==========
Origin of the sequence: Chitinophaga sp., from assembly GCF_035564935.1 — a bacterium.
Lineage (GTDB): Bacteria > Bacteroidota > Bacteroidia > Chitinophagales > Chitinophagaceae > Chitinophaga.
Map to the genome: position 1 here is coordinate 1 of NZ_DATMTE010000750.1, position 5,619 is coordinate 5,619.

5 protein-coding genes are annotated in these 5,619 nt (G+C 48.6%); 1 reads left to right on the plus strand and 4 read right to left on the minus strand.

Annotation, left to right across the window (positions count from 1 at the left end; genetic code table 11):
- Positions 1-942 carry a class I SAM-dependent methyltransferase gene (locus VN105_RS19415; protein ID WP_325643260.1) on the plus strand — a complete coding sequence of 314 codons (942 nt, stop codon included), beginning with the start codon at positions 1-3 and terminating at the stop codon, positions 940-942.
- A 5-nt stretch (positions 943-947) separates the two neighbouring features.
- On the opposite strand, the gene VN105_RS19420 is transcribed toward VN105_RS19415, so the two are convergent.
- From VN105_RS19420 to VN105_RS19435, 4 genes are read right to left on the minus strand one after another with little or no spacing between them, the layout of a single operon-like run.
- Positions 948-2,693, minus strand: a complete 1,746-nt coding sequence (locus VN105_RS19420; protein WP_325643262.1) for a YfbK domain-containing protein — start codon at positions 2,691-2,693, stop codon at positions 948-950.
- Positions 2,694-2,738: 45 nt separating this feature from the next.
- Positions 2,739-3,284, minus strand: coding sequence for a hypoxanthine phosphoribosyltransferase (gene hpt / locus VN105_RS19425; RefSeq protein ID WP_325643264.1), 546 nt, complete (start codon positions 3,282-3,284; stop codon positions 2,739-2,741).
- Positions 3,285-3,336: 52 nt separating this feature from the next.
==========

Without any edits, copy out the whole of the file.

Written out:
Origin of the sequence: Chitinophaga sp., from assembly GCF_035564935.1 — a bacterium.
Lineage (GTDB): Bacteria > Bacteroidota > Bacteroidia > Chitinophagales > Chitinophagaceae > Chitinophaga.
Map to the genome: position 1 here is coordinate 1 of NZ_DATMTE010000750.1, position 5,619 is coordinate 5,619.

5 protein-coding genes are annotated in these 5,619 nt (G+C 48.6%); 1 reads left to right on the plus strand and 4 read right to left on the minus strand.

Annotation, left to right across the window (positions count from 1 at the left end; genetic code table 11):
- Positions 1-942 carry a class I SAM-dependent methyltransferase gene (locus VN105_RS19415; protein ID WP_325643260.1) on the plus strand — a complete coding sequence of 314 codons (942 nt, stop codon included), beginning with the start codon at positions 1-3 and terminating at the stop codon, positions 940-942.
- A 5-nt stretch (positions 943-947) separates the two neighbouring features.
- On the opposite strand, the gene VN105_RS19420 is transcribed toward VN105_RS19415, so the two are convergent.
- From VN105_RS19420 to VN105_RS19435, 4 genes are read right to left on the minus strand one after another with little or no spacing between them, the layout of a single operon-like run.
- Positions 948-2,693, minus strand: a complete 1,746-nt coding sequence (locus VN105_RS19420; protein WP_325643262.1) for a YfbK domain-containing protein — start codon at positions 2,691-2,693, stop codon at positions 948-950.
- Positions 2,694-2,738: 45 nt separating this feature from the next.
- Positions 2,739-3,284, minus strand: coding sequence for a hypoxanthine phosphoribosyltransferase (gene hpt / locus VN105_RS19425; RefSeq protein ID WP_325643264.1), 546 nt, complete (start codon positions 3,282-3,284; stop codon positions 2,739-2,741).
- Positions 3,285-3,336: 52 nt separating this feature from the next.